The committee, led by former U.S. Senator Frank Lautenberg and including bankers and businesspeople, would provide Hartnett guidance as to how to make county government work more efficiently. While ostensibly, the committee would help shape the 2002 budget, it would also provide Hartnett with a roadmap for changing operations for the future.
Hartnett said he needs another year in office to implement the changes and to make certain that the county gets started off on the right foot rather than falling back into the bad habits of the former administration.
The committee, Hartnett said, interviewed each department head and examined their operations.
"Hudson County has the ability to be the premiere county in the state," Hartnett said. "But we can't be driven by political bosses. Each of us in government has responsibilities. Janiszewski left this county under a cloud and its up to me to straighten it out. I need another year to set things in place, and set a pattern of success that other people can build on."
No changes planned the first year if DeGise wins
Although this election is only to fill the unexpired term of Robert Janiszewski - a one-year period until the regular election in 2003 - DeGise said he intends to run for the full term if and when he wins this election.
"I won't be making any changes the first year; I'll be learning about how things work," he said. "I'll use the first year to review what's going out, and work on relations with municipalities and their leaders. Having been a council president, I know what they are going through. I also will be able to work well with the Freeholders."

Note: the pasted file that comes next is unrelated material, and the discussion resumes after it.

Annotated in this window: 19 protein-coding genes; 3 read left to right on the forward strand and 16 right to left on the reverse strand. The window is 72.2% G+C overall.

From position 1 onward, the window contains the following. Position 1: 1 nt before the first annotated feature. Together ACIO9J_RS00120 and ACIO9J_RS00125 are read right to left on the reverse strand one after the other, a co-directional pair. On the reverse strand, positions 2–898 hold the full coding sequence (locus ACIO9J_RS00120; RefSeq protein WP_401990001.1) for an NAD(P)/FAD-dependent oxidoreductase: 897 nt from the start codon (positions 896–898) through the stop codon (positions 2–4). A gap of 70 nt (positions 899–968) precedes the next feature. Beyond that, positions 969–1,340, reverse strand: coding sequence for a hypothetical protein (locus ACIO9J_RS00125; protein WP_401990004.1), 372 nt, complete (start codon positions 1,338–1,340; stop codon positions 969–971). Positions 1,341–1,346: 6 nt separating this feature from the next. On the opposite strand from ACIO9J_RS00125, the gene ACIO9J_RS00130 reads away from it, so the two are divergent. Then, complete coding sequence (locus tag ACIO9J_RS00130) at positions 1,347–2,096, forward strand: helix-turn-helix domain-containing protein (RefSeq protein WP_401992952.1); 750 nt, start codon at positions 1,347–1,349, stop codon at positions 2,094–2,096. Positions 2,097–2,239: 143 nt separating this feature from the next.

But even after he begins changing operations, DeGise said he intends to maintain an "if it ain't broke, don't fix it" philosophy.
In serving a four-year term, he will put his own fingerprint on the county, creating a system of operations that will reflect some of his views on government. He said he will continue many of the good things previous administrations have brought to the county, such as using the Hudson County Improvement Authority to help foster economic growth in the county, and he will seek to continue the affordable housing programs the HCIA has helped over the years.
"This won't be fluff," he said. "I'm going to try and bring to Hudson County many of the same successful things we had in Jersey City. I'm not a person to sit and do nothing if there is something to do."
DeGise said he would like to pick up on an idea that Jersey City Councilman Bill Gaughan had about bringing a major hotel into Journal Square, forming a center around which the area can build to restore the commercial viability of the area.
"I think a lot of good things were done, and I won't get rid of anything that works," DeGise said. "But I think I can bring to the position new ideas that will help make things good for the whole county."